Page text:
Even though we consulted with a nutritionist and doctor about celiac disease, it wasn’t enough. There is so much information out there. With this knowledge, I have not only been able to help her, but I have been able to help others.
Over the years, her diagnosis has helped educate others diagnosed and even help diagnose a member of our family. Through my research, I learned first degree relatives have an increased chance of having celiac and should be screened regularly, even if they don’t show any signs.
Those facts were never mentioned in detail by the experts. My newfound knowledge empowers me to do what I have to do to protect my child.
3. Teach your child about celiac in a creative way.
How do you explain celiac disease to a child and keep them safe on a gluten-free diet? After I did my research and knew what I needed to do, I had a new dilemma. How do I explain this to my four-year-old so that she can understand?
I decided to approach it in a positive way. As I fought hard to hold back my emotions and tears, I excitingly explained to her that the doctors figured out why her belly hurt and how to fix it.
We explained she would have to change some of her favorite foods. Next, we made it into a game in the pantry as she and I cleaned out all of the food containing gluten. Also, we took her on an adventure to the grocery store as we looked for new gluten free food.
Another thing we did was buy numerous children’s books related to children with celiac disease. These books were instrumental in not only explaining celiac in a way she can understand, but also helped me with my next challenge – school.
At the beginning of each school year, we met with her teachers and explained what was needed in order to keep her safe. These books helped make it easy for the teachers to understand the disease and what to do when she was under their care.
Having a child with celiac disease poses new challenges as she gets older. As a family, we are all adjusting with each phase of her life.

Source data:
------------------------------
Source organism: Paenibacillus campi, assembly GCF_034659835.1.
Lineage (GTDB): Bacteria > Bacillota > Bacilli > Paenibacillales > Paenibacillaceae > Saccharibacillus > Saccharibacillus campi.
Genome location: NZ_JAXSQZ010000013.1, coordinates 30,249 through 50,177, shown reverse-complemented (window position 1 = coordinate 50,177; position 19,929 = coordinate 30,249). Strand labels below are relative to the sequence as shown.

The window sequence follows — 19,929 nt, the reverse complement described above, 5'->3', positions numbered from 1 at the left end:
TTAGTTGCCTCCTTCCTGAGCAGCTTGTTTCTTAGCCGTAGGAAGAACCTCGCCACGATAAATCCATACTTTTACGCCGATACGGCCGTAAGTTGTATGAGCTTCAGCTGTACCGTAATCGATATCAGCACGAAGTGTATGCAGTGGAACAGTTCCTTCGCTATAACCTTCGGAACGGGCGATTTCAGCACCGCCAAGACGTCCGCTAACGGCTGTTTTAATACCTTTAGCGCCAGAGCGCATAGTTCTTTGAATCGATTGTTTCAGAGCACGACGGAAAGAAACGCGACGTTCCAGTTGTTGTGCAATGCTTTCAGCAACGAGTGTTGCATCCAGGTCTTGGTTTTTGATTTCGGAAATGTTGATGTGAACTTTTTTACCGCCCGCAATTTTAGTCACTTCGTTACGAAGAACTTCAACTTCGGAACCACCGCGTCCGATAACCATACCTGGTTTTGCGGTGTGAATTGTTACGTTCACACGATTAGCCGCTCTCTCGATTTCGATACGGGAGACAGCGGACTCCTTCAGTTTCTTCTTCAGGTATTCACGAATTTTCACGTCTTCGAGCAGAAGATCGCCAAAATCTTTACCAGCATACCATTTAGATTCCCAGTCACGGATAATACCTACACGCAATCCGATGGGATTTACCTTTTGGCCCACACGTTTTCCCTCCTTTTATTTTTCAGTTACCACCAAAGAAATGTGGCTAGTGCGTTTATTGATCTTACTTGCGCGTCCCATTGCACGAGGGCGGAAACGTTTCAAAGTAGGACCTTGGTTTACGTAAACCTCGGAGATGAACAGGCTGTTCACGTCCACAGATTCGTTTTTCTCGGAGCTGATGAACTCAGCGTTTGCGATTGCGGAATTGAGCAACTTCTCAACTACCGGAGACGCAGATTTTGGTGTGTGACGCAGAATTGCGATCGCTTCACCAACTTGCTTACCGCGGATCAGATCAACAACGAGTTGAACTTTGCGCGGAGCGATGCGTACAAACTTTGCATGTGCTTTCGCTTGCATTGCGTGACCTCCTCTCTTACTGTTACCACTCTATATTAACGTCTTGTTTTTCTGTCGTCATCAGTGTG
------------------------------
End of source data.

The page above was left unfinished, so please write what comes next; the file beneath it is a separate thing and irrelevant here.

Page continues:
Tips for gluten-free living success:
- Read ingredients on every food purchase. Food companies reformulate and update recipes often.
- Life takes a little more planning. When it comes to travel, daily routines, and eating out, you have to think ahead on meal planning.
- Learning how to cook gluten free will take some adjusting. Avoiding cross contamination during meal prep is extremely important. There is also a learning curve on baking and cooking as well.
- The gluten-free lifestyle can be expensive, so budget accordingly.
My goal from the beginning has been for her to have a normal life and not be held back or labeled by celiac disease. Erin is now 15 years old and doesn’t know a life without celiac disease.
For the most part, her life is “normal.” She is a straight-A student and plays soccer for her high school and competitive soccer team. I have striven really hard to teach her how to live gluten-free and maintain a “normal” lifestyle. It has become so much a part of her, she doesn’t really focus on her celiac.
Recently, she was talking about people with allergies and how hard it would be for someone to be restricted from certain foods. That statement caught me by surprise. But, then she stopped and thought about what she said and then realized “Hey, I am one of those people.”
To me, that statement alone has validated I have done my job. Erin feels “normal.”
Crystal Cantrell lives with in Mount Olive, Alabama with her husband and 2 daughters. She works full time and enjoys spending time with her family.